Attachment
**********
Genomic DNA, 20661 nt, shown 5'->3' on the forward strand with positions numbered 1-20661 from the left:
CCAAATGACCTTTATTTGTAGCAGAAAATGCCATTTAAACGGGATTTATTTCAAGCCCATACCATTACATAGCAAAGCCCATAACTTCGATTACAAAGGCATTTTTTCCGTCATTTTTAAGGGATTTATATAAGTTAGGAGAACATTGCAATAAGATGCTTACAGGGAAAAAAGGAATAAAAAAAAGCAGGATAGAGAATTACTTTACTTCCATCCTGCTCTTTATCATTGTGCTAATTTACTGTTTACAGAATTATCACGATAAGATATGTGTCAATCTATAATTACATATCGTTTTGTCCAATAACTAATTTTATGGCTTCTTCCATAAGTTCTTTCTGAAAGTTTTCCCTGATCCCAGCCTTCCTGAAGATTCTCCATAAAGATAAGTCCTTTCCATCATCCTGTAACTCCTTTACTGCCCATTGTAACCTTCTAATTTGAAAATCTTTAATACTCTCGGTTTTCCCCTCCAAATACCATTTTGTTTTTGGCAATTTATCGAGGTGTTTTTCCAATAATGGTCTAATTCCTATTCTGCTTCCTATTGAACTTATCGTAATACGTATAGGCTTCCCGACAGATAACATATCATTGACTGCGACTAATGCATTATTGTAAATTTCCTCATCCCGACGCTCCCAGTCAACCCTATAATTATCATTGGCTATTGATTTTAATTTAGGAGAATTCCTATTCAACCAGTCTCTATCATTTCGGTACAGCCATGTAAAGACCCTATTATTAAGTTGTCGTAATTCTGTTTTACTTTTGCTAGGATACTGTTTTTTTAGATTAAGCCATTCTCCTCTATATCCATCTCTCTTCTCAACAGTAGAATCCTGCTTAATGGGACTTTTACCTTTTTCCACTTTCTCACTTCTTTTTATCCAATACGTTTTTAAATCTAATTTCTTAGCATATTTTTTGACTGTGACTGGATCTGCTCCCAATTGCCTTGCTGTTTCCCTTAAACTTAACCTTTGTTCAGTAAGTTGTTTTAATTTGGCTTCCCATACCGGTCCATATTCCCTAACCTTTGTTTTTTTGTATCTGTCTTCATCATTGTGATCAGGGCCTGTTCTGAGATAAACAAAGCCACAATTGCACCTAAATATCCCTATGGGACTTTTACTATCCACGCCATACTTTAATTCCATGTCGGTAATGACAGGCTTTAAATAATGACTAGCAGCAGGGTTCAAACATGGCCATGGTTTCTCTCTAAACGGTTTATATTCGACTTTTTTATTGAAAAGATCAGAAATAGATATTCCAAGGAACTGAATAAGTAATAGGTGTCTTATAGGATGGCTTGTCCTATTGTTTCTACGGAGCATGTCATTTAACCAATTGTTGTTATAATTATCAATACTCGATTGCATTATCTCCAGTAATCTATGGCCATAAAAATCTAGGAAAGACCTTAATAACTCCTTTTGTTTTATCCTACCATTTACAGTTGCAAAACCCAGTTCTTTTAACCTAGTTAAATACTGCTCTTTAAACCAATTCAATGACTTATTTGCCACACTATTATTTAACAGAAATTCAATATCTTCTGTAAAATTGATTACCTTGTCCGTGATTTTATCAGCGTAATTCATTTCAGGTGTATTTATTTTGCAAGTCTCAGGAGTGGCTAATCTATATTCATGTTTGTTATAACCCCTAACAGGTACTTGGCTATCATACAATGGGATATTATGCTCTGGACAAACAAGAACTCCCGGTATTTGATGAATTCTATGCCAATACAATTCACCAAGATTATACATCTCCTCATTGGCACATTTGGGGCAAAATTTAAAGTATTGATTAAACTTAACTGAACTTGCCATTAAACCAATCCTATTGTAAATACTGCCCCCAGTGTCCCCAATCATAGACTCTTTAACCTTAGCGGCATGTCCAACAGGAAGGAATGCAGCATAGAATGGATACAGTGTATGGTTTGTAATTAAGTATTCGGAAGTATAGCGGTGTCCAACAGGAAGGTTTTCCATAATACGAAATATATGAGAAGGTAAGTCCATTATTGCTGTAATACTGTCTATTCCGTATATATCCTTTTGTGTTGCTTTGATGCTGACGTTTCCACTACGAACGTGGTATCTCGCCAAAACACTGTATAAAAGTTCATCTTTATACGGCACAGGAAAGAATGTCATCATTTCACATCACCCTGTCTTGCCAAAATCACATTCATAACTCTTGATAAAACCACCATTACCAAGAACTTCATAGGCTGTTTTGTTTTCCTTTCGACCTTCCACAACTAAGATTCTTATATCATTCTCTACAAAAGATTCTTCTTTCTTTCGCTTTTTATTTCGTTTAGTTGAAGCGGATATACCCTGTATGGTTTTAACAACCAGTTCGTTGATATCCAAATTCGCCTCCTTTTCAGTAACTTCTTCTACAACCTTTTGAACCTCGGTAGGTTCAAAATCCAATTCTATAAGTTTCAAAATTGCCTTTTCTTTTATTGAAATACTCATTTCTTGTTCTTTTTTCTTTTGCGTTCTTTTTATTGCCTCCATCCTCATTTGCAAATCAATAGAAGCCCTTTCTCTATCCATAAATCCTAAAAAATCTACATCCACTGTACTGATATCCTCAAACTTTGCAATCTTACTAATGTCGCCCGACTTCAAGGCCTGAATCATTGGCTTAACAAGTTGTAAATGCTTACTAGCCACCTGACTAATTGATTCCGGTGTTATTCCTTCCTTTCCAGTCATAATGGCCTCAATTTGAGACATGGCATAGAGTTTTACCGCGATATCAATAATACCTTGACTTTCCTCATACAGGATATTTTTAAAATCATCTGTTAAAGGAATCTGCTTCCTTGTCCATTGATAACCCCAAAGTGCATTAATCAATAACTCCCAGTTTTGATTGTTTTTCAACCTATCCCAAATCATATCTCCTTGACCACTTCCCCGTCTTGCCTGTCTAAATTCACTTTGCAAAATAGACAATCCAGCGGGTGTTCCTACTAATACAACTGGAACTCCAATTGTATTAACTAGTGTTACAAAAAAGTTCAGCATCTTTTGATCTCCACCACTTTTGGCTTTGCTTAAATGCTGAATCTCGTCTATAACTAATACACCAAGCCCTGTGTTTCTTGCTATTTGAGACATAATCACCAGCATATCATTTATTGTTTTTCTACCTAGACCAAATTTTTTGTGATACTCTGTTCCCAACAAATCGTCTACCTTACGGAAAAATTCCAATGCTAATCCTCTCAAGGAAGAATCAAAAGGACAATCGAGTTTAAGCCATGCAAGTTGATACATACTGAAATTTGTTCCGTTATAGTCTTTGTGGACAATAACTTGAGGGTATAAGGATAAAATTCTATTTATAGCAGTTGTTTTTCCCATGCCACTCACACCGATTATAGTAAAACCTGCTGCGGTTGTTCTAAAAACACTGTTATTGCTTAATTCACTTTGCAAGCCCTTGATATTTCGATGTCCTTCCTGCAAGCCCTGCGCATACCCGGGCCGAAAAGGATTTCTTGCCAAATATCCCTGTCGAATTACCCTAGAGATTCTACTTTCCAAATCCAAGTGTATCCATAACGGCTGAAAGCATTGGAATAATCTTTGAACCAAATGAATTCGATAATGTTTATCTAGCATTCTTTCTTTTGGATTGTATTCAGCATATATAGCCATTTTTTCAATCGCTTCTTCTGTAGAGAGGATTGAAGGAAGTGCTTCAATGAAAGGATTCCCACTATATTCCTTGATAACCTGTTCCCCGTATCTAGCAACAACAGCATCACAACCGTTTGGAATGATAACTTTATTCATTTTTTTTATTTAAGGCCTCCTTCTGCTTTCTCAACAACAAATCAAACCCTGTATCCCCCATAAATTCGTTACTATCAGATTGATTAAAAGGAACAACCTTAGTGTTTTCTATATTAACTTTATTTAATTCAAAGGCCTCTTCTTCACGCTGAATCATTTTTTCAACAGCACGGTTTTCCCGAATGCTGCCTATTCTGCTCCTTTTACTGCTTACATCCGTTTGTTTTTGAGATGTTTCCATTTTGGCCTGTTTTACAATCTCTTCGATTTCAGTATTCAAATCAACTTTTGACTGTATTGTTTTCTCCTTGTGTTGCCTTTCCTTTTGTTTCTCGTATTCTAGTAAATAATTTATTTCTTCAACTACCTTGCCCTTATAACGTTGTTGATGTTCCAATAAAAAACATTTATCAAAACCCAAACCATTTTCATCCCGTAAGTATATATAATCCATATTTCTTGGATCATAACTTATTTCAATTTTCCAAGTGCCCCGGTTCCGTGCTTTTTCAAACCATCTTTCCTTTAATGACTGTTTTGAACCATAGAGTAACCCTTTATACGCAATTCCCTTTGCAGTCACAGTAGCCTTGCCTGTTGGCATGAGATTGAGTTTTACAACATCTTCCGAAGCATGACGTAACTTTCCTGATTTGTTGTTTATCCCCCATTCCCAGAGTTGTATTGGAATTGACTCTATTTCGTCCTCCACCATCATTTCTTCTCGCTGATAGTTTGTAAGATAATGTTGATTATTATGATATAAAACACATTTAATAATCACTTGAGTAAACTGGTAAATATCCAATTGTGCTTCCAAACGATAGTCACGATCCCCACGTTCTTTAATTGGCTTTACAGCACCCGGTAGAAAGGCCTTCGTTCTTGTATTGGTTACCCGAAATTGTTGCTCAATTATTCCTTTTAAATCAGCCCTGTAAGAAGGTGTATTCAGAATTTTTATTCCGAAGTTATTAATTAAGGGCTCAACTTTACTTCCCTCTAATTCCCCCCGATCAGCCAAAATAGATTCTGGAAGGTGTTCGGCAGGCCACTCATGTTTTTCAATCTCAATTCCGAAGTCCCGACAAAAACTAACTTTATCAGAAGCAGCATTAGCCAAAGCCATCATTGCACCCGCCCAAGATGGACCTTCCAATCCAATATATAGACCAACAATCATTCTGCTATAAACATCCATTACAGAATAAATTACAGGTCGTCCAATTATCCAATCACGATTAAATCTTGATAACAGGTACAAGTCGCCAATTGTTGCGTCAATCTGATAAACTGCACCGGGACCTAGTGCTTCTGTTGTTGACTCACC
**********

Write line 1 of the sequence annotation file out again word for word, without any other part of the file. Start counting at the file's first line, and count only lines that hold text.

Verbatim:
Genomic DNA, 20661 nt, shown 5'->3' on the forward strand with positions numbered 1-20661 from the left: